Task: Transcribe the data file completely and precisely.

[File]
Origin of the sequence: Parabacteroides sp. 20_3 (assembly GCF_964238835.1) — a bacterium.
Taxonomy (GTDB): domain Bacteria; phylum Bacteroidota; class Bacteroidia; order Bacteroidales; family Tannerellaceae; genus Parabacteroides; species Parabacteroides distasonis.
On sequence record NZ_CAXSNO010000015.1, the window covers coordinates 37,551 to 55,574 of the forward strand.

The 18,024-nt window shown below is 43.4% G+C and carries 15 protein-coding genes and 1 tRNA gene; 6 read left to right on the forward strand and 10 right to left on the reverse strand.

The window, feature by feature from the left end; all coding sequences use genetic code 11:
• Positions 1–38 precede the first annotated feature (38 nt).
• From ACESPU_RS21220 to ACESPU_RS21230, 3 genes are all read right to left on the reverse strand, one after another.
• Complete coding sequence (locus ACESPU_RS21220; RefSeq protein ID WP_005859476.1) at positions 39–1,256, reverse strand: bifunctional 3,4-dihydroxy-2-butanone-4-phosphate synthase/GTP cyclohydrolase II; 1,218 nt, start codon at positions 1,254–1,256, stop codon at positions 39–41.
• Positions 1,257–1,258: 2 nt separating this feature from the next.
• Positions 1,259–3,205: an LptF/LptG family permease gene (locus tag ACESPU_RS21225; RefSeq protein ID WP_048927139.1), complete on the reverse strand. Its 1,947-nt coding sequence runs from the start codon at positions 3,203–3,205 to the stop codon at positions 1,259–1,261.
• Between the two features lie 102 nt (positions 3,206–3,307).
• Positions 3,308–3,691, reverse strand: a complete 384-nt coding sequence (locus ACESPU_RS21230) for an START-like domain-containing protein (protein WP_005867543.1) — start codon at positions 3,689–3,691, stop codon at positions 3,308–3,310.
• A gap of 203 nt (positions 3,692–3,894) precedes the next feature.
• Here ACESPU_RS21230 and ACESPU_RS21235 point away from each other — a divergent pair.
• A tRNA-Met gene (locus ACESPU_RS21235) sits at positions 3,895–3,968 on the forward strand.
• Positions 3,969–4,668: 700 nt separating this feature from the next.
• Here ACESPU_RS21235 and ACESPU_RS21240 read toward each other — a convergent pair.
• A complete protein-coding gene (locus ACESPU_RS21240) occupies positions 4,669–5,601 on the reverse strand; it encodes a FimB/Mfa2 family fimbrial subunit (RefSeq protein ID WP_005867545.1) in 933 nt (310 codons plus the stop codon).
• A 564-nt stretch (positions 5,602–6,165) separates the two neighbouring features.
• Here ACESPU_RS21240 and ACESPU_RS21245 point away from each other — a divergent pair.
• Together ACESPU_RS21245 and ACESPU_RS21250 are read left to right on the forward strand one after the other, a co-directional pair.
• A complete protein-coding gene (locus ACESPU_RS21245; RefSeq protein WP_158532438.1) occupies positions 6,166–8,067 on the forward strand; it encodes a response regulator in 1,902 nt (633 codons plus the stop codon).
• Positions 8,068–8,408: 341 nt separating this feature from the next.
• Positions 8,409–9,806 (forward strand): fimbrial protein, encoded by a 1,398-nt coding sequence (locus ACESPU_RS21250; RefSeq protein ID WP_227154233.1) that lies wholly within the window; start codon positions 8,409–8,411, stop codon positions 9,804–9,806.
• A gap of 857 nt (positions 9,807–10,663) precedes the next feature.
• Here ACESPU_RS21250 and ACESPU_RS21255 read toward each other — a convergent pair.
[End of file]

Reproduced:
Origin of the sequence: Parabacteroides sp. 20_3 (assembly GCF_964238835.1) — a bacterium.
Taxonomy (GTDB): domain Bacteria; phylum Bacteroidota; class Bacteroidia; order Bacteroidales; family Tannerellaceae; genus Parabacteroides; species Parabacteroides distasonis.
On sequence record NZ_CAXSNO010000015.1, the window covers coordinates 37,551 to 55,574 of the forward strand.

The 18,024-nt window shown below is 43.4% G+C and carries 15 protein-coding genes and 1 tRNA gene; 6 read left to right on the forward strand and 10 right to left on the reverse strand.

The window, feature by feature from the left end; all coding sequences use genetic code 11:
• Positions 1–38 precede the first annotated feature (38 nt).
• From ACESPU_RS21220 to ACESPU_RS21230, 3 genes are all read right to left on the reverse strand, one after another.
• Complete coding sequence (locus ACESPU_RS21220; RefSeq protein ID WP_005859476.1) at positions 39–1,256, reverse strand: bifunctional 3,4-dihydroxy-2-butanone-4-phosphate synthase/GTP cyclohydrolase II; 1,218 nt, start codon at positions 1,254–1,256, stop codon at positions 39–41.
• Positions 1,257–1,258: 2 nt separating this feature from the next.
• Positions 1,259–3,205: an LptF/LptG family permease gene (locus tag ACESPU_RS21225; RefSeq protein ID WP_048927139.1), complete on the reverse strand. Its 1,947-nt coding sequence runs from the start codon at positions 3,203–3,205 to the stop codon at positions 1,259–1,261.
• Between the two features lie 102 nt (positions 3,206–3,307).
• Positions 3,308–3,691, reverse strand: a complete 384-nt coding sequence (locus ACESPU_RS21230) for an START-like domain-containing protein (protein WP_005867543.1) — start codon at positions 3,689–3,691, stop codon at positions 3,308–3,310.
• A gap of 203 nt (positions 3,692–3,894) precedes the next feature.
• Here ACESPU_RS21230 and ACESPU_RS21235 point away from each other — a divergent pair.
• A tRNA-Met gene (locus ACESPU_RS21235) sits at positions 3,895–3,968 on the forward strand.
• Positions 3,969–4,668: 700 nt separating this feature from the next.
• Here ACESPU_RS21235 and ACESPU_RS21240 read toward each other — a convergent pair.
• A complete protein-coding gene (locus ACESPU_RS21240) occupies positions 4,669–5,601 on the reverse strand; it encodes a FimB/Mfa2 family fimbrial subunit (RefSeq protein ID WP_005867545.1) in 933 nt (310 codons plus the stop codon).
• A 564-nt stretch (positions 5,602–6,165) separates the two neighbouring features.
• Here ACESPU_RS21240 and ACESPU_RS21245 point away from each other — a divergent pair.
• Together ACESPU_RS21245 and ACESPU_RS21250 are read left to right on the forward strand one after the other, a co-directional pair.
• A complete protein-coding gene (locus ACESPU_RS21245; RefSeq protein WP_158532438.1) occupies positions 6,166–8,067 on the forward strand; it encodes a response regulator in 1,902 nt (633 codons plus the stop codon).
• Positions 8,068–8,408: 341 nt separating this feature from the next.
• Positions 8,409–9,806 (forward strand): fimbrial protein, encoded by a 1,398-nt coding sequence (locus ACESPU_RS21250; RefSeq protein ID WP_227154233.1) that lies wholly within the window; start codon positions 8,409–8,411, stop codon positions 9,804–9,806.
• A gap of 857 nt (positions 9,807–10,663) precedes the next feature.
• Here ACESPU_RS21250 and ACESPU_RS21255 read toward each other — a convergent pair.